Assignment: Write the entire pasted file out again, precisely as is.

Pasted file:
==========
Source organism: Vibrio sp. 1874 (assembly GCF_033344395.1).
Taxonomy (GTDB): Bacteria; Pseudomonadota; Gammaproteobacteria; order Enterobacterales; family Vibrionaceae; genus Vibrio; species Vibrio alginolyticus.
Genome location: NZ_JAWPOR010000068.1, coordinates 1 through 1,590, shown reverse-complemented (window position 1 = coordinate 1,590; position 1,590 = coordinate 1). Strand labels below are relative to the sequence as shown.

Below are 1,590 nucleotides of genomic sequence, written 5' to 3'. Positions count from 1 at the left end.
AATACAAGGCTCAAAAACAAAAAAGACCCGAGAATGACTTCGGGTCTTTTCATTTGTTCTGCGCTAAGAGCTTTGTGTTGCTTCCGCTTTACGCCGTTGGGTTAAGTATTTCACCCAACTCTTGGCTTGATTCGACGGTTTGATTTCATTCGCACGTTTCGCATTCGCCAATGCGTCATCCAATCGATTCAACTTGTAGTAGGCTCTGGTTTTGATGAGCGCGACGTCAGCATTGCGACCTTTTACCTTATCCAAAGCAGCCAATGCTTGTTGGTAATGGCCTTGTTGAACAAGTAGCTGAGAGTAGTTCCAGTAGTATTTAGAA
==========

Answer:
Source organism: Vibrio sp. 1874 (assembly GCF_033344395.1).
Taxonomy (GTDB): Bacteria; Pseudomonadota; Gammaproteobacteria; order Enterobacterales; family Vibrionaceae; genus Vibrio; species Vibrio alginolyticus.
Genome location: NZ_JAWPOR010000068.1, coordinates 1 through 1,590, shown reverse-complemented (window position 1 = coordinate 1,590; position 1,590 = coordinate 1). Strand labels below are relative to the sequence as shown.

Below are 1,590 nucleotides of genomic sequence, written 5' to 3'. Positions count from 1 at the left end.
AATACAAGGCTCAAAAACAAAAAAGACCCGAGAATGACTTCGGGTCTTTTCATTTGTTCTGCGCTAAGAGCTTTGTGTTGCTTCCGCTTTACGCCGTTGGGTTAAGTATTTCACCCAACTCTTGGCTTGATTCGACGGTTTGATTTCATTCGCACGTTTCGCATTCGCCAATGCGTCATCCAATCGATTCAACTTGTAGTAGGCTCTGGTTTTGATGAGCGCGACGTCAGCATTGCGACCTTTTACCTTATCCAAAGCAGCCAATGCTTGTTGGTAATGGCCTTGTTGAACAAGTAGCTGAGAGTAGTTCCAGTAGTATTTAGAA